Adobe, Apple, Microsoft and Mozilla all released updates on Tuesday to fix critical security flaws in their products. Adobe issued a patch that corrects four vulnerabilities in Shockwave Player, while Redmond pushed out updates to address four Windows flaws. Apple slipped out an update for its version of Java that mends at least 17 security holes, and Mozilla issued yet another major Firefox release, Firefox 8.
Google warned on Wednesday that hackers were launching targeted phishing attacks against hundreds of Gmail account users, including senior U.S. government officials, Chinese political activists, military personnel and journalists. That story, as related in a blog post on the Official Google Blog, was retold in hundreds of media outlets today as the latest example of Chinese cyber espionage: The lead story in the print edition of The Wall Street Journal today was, “Google: China Hacked Email.”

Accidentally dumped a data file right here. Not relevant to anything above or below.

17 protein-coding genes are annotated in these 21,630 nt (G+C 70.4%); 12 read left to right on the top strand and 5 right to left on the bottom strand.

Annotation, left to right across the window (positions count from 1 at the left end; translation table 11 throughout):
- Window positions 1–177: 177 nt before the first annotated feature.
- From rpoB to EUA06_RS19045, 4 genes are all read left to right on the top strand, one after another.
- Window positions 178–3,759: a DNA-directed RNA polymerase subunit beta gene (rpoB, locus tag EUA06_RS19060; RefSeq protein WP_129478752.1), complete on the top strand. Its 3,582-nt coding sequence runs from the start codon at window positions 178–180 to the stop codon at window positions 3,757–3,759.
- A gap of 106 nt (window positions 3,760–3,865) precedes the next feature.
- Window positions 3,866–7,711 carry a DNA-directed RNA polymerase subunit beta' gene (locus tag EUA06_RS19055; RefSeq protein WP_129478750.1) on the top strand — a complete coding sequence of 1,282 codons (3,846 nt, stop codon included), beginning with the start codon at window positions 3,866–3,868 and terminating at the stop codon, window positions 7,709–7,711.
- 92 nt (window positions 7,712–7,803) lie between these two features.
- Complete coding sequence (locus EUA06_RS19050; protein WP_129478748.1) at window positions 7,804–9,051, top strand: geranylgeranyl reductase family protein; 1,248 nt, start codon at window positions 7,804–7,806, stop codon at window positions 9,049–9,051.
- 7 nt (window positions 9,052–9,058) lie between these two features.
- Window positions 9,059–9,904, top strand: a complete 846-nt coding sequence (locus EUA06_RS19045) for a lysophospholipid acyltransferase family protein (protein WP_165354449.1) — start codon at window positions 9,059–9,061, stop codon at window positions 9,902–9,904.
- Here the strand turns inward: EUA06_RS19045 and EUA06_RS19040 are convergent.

The fact that hackers are launching extremely sophisticated email attacks that appear to trace back to China makes for great headlines, but it isn’t exactly news. I’m surprised by how few media outlets took the time to explain the mechanics behind these targeted attacks, because they offer valuable insight into why people who really ought to know better keep falling for these attacks. I also think a more complete accounting of the attacks may give regular Internet users a better sense of the caliber of scams that are likely to target them somewhere down the road.